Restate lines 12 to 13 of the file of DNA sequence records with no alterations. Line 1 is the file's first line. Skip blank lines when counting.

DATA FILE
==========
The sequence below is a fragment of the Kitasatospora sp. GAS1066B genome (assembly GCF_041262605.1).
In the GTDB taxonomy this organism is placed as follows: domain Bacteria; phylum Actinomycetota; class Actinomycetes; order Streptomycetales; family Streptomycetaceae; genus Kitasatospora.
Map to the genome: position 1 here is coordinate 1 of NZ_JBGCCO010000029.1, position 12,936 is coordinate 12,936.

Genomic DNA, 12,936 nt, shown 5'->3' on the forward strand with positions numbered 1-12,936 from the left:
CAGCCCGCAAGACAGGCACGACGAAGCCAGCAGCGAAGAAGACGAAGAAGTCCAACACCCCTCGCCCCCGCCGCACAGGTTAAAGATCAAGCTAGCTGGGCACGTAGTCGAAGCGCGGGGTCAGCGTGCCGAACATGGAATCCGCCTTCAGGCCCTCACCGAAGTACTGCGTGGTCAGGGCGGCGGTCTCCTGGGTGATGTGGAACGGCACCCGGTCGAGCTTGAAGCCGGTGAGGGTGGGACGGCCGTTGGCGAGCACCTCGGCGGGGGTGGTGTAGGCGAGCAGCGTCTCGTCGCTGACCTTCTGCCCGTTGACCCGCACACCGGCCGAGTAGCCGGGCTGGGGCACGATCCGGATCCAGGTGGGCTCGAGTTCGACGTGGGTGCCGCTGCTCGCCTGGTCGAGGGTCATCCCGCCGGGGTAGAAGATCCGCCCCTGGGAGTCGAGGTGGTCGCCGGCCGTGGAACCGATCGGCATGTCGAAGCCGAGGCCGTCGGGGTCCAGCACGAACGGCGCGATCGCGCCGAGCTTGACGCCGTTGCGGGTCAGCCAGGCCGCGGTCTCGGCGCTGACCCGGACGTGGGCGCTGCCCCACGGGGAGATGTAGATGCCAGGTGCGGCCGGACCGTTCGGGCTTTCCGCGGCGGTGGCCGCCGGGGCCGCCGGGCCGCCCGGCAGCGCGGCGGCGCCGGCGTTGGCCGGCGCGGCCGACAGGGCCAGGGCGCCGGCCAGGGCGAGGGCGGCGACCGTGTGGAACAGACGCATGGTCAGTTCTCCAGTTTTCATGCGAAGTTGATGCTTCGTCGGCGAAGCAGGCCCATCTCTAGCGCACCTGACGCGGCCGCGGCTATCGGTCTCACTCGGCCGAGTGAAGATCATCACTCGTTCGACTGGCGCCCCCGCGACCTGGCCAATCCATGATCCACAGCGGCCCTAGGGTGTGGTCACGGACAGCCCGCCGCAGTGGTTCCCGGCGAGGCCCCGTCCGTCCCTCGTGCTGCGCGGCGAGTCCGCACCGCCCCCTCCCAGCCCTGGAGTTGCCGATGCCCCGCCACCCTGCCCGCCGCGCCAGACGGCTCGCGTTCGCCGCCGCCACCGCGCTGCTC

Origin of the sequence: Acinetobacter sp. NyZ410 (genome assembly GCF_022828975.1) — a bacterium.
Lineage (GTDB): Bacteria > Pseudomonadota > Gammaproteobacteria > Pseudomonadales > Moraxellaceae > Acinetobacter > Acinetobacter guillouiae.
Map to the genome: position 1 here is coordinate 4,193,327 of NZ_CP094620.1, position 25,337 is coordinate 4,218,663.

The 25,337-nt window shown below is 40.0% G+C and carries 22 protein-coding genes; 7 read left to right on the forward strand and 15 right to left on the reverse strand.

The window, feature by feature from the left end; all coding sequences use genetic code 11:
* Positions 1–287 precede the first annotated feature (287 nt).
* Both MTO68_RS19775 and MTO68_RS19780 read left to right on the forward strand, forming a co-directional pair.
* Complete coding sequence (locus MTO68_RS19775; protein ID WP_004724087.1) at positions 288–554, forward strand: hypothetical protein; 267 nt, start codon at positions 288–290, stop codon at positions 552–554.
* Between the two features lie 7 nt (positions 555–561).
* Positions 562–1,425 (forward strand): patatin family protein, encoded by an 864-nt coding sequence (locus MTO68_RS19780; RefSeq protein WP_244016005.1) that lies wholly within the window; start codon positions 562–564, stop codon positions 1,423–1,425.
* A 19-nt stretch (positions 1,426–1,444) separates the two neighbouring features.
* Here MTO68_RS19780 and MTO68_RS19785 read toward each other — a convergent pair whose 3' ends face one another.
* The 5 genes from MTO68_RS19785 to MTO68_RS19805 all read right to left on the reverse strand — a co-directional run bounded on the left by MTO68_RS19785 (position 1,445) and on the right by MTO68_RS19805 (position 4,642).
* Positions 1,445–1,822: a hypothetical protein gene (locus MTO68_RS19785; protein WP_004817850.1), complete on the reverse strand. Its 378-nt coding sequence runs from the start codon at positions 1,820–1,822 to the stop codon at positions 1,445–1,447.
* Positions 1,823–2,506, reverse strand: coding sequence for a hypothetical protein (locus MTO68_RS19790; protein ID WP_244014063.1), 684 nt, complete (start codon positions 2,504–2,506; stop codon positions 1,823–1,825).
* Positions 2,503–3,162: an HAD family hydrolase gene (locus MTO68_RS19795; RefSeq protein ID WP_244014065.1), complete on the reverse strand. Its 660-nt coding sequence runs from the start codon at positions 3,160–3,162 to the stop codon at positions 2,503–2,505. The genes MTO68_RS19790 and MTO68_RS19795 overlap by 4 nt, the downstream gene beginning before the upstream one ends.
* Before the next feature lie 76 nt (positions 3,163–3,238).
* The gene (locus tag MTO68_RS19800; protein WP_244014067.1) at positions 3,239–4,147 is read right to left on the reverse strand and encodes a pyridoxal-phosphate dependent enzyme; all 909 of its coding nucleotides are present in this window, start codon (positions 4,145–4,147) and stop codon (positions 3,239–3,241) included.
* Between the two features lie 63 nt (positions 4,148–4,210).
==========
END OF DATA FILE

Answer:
* Both MTO68_RS19775 and MTO68_RS19780 read left to right on the forward strand, forming a co-directional pair.
* Complete coding sequence (locus MTO68_RS19775; protein ID WP_004724087.1) at positions 288–554, forward strand: hypothetical protein; 267 nt, start codon at positions 288–290, stop codon at positions 552–554.